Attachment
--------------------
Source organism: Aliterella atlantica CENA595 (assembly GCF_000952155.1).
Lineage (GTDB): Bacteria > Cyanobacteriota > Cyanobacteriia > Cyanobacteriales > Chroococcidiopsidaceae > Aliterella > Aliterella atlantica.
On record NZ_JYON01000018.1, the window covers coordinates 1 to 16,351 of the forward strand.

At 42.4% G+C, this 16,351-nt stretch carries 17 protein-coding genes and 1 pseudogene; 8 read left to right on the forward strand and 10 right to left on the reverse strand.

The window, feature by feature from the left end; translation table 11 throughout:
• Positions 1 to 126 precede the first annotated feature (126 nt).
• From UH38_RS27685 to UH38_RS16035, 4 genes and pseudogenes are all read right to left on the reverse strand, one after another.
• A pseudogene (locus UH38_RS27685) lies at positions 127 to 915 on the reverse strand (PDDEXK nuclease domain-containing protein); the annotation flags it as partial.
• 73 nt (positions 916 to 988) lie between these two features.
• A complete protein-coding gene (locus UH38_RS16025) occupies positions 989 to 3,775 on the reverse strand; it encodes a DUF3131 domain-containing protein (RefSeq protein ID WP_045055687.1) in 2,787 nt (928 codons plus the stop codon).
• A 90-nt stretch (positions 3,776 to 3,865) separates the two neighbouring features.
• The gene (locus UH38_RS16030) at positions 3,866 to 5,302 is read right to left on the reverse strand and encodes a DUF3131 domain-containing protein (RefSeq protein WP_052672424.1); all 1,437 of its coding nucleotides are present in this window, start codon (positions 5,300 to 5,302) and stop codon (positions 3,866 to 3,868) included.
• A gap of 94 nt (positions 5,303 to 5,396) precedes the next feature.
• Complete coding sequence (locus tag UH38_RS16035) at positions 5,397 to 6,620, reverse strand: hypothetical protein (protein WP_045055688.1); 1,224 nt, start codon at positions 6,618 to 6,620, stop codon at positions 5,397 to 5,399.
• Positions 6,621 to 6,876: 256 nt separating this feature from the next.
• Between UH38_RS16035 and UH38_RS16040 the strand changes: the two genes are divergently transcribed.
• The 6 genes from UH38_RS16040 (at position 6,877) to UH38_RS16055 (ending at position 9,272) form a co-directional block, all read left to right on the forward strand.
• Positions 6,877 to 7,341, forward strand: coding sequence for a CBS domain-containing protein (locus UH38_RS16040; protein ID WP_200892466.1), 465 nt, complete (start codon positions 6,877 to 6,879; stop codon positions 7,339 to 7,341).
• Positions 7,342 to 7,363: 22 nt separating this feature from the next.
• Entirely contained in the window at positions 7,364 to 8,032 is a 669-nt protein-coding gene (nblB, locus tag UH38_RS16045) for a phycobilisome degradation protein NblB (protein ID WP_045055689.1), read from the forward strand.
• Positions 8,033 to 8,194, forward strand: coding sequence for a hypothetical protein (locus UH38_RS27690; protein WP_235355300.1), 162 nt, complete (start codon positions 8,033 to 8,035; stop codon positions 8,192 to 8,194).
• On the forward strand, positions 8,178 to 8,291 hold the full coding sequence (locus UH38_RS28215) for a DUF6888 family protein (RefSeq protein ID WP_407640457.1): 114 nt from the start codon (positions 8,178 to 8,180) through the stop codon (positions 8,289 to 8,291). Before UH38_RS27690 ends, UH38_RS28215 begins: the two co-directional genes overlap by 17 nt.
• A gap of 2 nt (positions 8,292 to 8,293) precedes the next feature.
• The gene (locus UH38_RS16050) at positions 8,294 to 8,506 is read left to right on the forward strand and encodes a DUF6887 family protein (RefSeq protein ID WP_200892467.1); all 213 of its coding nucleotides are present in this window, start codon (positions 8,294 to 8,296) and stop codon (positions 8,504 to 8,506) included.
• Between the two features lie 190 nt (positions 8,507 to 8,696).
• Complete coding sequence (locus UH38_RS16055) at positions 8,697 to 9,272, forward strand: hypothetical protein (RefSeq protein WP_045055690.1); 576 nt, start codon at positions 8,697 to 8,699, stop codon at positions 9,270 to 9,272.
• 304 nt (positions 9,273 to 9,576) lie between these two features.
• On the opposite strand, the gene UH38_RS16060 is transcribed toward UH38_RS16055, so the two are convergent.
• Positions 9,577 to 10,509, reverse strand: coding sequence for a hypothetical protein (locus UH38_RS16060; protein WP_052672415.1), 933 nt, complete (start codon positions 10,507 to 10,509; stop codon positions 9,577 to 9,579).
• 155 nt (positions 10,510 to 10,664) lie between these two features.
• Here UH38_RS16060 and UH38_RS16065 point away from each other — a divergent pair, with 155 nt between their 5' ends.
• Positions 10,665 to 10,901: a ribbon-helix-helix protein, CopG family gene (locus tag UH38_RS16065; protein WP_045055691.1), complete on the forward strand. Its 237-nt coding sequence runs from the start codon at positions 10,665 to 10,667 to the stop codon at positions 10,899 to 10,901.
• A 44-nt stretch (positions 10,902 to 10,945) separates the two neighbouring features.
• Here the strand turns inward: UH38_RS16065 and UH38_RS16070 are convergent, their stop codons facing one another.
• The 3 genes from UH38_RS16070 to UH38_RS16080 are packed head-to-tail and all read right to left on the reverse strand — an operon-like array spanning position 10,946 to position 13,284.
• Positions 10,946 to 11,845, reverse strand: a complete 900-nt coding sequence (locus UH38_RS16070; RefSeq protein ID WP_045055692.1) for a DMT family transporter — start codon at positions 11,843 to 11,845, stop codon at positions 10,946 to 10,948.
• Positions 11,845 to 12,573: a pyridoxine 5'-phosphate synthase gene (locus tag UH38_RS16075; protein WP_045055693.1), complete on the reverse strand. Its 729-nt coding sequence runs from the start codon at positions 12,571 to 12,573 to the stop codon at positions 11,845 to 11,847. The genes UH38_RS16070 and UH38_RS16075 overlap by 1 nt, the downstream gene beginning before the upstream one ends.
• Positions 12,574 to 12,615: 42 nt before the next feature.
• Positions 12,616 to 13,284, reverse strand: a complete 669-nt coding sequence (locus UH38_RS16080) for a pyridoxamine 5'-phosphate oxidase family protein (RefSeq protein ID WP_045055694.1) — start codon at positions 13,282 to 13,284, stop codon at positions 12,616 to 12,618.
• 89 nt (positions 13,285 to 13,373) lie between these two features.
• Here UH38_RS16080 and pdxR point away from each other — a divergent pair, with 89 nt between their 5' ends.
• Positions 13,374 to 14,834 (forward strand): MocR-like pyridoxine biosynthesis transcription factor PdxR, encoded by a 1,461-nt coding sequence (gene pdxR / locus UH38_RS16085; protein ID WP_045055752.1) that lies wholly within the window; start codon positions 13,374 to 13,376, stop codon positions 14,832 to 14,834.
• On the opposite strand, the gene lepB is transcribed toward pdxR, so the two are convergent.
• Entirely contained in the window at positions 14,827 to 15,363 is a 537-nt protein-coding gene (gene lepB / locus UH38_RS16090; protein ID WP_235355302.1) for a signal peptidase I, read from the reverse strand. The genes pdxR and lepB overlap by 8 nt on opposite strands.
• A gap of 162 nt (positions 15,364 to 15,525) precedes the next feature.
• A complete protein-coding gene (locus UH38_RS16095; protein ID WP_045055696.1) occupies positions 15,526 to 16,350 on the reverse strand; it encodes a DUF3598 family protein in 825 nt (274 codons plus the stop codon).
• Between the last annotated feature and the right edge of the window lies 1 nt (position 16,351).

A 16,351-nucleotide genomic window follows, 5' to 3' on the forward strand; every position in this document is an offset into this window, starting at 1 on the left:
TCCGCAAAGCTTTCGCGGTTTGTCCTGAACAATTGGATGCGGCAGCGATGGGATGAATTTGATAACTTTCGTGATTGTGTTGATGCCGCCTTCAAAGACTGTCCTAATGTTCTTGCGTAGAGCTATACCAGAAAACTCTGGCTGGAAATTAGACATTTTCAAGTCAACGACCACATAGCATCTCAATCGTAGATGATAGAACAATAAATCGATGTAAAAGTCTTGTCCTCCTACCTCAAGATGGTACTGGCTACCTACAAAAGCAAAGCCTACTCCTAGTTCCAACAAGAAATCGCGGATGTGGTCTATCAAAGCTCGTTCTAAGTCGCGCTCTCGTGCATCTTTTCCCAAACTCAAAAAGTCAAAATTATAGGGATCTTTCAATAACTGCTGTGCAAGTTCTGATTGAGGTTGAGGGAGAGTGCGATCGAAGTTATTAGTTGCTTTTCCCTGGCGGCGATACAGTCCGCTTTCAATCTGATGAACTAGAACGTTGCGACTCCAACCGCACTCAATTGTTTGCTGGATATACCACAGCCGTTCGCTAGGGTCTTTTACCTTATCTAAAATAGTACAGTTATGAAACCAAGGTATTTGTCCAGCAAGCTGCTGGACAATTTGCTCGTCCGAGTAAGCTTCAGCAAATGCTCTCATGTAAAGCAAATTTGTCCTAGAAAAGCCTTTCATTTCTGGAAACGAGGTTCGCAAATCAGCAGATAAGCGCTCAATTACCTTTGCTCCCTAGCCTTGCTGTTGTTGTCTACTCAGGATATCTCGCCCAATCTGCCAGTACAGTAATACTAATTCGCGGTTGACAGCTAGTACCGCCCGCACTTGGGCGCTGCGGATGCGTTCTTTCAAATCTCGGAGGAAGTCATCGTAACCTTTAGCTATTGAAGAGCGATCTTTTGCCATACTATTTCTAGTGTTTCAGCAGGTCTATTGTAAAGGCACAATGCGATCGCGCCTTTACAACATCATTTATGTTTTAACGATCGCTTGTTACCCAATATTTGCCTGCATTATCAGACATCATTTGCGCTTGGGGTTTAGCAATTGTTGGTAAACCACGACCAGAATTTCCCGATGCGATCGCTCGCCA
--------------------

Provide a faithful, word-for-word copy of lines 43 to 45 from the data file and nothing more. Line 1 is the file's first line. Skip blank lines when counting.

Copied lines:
• On the opposite strand, the gene lepB is transcribed toward pdxR, so the two are convergent.
• Entirely contained in the window at positions 14,827 to 15,363 is a 537-nt protein-coding gene (gene lepB / locus UH38_RS16090; protein ID WP_235355302.1) for a signal peptidase I, read from the reverse strand. The genes pdxR and lepB overlap by 8 nt on opposite strands.
• A gap of 162 nt (positions 15,364 to 15,525) precedes the next feature.